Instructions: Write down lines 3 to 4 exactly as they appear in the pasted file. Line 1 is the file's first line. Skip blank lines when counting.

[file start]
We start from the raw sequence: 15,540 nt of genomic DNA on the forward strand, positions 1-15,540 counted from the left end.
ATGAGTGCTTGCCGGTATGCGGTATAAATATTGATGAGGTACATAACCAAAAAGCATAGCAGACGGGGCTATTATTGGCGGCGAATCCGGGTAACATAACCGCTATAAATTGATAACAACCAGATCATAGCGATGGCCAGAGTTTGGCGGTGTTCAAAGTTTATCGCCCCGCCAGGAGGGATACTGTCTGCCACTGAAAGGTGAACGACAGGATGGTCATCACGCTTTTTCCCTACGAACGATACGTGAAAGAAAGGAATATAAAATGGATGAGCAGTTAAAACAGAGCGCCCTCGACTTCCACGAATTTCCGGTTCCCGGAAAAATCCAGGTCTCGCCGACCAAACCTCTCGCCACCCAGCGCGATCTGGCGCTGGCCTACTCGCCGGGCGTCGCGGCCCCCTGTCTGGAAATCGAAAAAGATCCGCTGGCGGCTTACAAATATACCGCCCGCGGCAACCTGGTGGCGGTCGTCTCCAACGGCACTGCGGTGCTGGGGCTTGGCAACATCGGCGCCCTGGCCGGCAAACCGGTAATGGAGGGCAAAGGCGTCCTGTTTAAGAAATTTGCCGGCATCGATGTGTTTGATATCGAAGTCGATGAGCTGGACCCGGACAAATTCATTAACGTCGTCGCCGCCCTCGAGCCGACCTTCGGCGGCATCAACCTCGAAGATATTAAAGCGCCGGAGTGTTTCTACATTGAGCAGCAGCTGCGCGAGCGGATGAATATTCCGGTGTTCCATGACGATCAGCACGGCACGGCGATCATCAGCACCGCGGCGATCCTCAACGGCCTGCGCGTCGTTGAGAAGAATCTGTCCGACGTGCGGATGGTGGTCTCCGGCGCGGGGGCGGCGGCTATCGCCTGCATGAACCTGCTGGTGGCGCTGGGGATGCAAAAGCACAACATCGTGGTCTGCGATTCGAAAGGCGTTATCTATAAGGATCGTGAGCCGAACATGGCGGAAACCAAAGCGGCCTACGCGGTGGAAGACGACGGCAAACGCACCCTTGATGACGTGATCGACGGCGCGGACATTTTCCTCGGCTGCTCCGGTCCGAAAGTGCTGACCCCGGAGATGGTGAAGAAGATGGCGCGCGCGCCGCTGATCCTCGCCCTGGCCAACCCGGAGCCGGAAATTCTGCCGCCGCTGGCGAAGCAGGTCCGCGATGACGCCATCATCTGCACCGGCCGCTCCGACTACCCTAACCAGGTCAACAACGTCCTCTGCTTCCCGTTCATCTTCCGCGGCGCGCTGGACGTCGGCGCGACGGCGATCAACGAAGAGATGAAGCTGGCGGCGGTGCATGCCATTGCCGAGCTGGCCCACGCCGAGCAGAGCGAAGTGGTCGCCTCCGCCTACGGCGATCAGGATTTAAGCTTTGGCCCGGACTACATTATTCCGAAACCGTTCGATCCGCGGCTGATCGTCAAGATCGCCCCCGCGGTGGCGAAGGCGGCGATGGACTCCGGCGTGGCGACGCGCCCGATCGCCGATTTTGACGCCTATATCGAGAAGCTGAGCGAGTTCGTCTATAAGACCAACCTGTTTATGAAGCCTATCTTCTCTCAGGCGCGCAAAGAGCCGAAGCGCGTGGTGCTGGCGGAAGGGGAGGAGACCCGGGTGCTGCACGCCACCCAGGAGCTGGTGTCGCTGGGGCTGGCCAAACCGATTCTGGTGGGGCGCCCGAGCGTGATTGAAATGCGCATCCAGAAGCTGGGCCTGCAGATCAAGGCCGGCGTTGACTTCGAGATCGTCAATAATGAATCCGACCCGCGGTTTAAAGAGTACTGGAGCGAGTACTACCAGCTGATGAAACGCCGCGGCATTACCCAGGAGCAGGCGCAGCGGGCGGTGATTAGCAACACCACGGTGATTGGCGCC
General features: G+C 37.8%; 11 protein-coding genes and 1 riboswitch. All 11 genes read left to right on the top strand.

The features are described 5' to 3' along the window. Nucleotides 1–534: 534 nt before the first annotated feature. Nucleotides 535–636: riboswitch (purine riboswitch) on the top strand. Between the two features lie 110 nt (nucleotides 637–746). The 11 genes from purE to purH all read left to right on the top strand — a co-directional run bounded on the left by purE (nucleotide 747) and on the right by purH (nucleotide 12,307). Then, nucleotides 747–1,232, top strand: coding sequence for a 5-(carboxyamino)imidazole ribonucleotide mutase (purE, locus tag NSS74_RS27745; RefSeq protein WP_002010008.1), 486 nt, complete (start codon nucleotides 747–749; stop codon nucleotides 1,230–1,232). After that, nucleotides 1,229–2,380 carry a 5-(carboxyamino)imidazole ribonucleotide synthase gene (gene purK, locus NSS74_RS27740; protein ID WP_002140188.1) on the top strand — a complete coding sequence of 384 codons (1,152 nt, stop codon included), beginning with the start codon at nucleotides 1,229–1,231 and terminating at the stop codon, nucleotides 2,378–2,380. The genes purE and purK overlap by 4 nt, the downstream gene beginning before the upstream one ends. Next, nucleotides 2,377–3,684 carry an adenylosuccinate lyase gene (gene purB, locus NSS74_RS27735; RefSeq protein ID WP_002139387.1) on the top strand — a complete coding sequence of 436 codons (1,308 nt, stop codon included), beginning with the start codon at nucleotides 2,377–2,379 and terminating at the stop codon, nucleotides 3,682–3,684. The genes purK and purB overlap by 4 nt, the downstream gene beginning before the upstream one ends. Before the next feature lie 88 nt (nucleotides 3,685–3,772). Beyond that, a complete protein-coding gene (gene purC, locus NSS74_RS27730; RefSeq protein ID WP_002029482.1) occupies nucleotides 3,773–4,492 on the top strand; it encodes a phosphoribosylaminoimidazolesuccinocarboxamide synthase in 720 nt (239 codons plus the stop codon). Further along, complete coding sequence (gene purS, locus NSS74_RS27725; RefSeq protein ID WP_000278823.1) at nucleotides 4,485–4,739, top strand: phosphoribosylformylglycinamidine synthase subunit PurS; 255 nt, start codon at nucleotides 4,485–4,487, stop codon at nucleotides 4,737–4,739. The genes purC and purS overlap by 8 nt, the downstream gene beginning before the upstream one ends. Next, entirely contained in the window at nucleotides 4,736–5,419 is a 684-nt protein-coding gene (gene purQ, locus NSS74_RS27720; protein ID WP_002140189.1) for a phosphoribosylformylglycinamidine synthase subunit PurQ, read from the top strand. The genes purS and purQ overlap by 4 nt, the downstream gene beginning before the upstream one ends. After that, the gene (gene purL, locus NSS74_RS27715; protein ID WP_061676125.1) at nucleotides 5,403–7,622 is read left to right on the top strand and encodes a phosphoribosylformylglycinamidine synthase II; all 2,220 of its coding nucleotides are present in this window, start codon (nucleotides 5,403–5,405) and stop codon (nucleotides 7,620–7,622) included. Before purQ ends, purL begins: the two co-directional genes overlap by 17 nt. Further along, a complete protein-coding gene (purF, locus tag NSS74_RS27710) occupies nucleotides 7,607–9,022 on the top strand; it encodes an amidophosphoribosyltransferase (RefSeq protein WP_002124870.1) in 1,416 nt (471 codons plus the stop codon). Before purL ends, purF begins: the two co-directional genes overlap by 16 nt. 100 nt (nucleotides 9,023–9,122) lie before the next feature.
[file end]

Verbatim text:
General features: G+C 37.8%; 11 protein-coding genes and 1 riboswitch. All 11 genes read left to right on the top strand.

The features are described 5' to 3' along the window. Nucleotides 1–534: 534 nt before the first annotated feature. Nucleotides 535–636: riboswitch (purine riboswitch) on the top strand. Between the two features lie 110 nt (nucleotides 637–746). The 11 genes from purE to purH all read left to right on the top strand — a co-directional run bounded on the left by purE (nucleotide 747) and on the right by purH (nucleotide 12,307). Then, nucleotides 747–1,232, top strand: coding sequence for a 5-(carboxyamino)imidazole ribonucleotide mutase (purE, locus tag NSS74_RS27745; RefSeq protein WP_002010008.1), 486 nt, complete (start codon nucleotides 747–749; stop codon nucleotides 1,230–1,232). After that, nucleotides 1,229–2,380 carry a 5-(carboxyamino)imidazole ribonucleotide synthase gene (gene purK, locus NSS74_RS27740; protein ID WP_002140188.1) on the top strand — a complete coding sequence of 384 codons (1,152 nt, stop codon included), beginning with the start codon at nucleotides 1,229–1,231 and terminating at the stop codon, nucleotides 2,378–2,380. The genes purE and purK overlap by 4 nt, the downstream gene beginning before the upstream one ends. Next, nucleotides 2,377–3,684 carry an adenylosuccinate lyase gene (gene purB, locus NSS74_RS27735; RefSeq protein ID WP_002139387.1) on the top strand — a complete coding sequence of 436 codons (1,308 nt, stop codon included), beginning with the start codon at nucleotides 2,377–2,379 and terminating at the stop codon, nucleotides 3,682–3,684. The genes purK and purB overlap by 4 nt, the downstream gene beginning before the upstream one ends. Before the next feature lie 88 nt (nucleotides 3,685–3,772). Beyond that, a complete protein-coding gene (gene purC, locus NSS74_RS27730; RefSeq protein ID WP_002029482.1) occupies nucleotides 3,773–4,492 on the top strand; it encodes a phosphoribosylaminoimidazolesuccinocarboxamide synthase in 720 nt (239 codons plus the stop codon). Further along, complete coding sequence (gene purS, locus NSS74_RS27725; RefSeq protein ID WP_000278823.1) at nucleotides 4,485–4,739, top strand: phosphoribosylformylglycinamidine synthase subunit PurS; 255 nt, start codon at nucleotides 4,485–4,487, stop codon at nucleotides 4,737–4,739. The genes purC and purS overlap by 8 nt, the downstream gene beginning before the upstream one ends. Next, entirely contained in the window at nucleotides 4,736–5,419 is a 684-nt protein-coding gene (gene purQ, locus NSS74_RS27720; protein ID WP_002140189.1) for a phosphoribosylformylglycinamidine synthase subunit PurQ, read from the top strand. The genes purS and purQ overlap by 4 nt, the downstream gene beginning before the upstream one ends. After that, the gene (gene purL, locus NSS74_RS27715; protein ID WP_061676125.1) at nucleotides 5,403–7,622 is read left to right on the top strand and encodes a phosphoribosylformylglycinamidine synthase II; all 2,220 of its coding nucleotides are present in this window, start codon (nucleotides 5,403–5,405) and stop codon (nucleotides 7,620–7,622) included. Before purQ ends, purL begins: the two co-directional genes overlap by 17 nt. Further along, a complete protein-coding gene (purF, locus tag NSS74_RS27710) occupies nucleotides 7,607–9,022 on the top strand; it encodes an amidophosphoribosyltransferase (RefSeq protein WP_002124870.1) in 1,416 nt (471 codons plus the stop codon). Before purL ends, purF begins: the two co-directional genes overlap by 16 nt. 100 nt (nucleotides 9,023–9,122) lie before the next feature.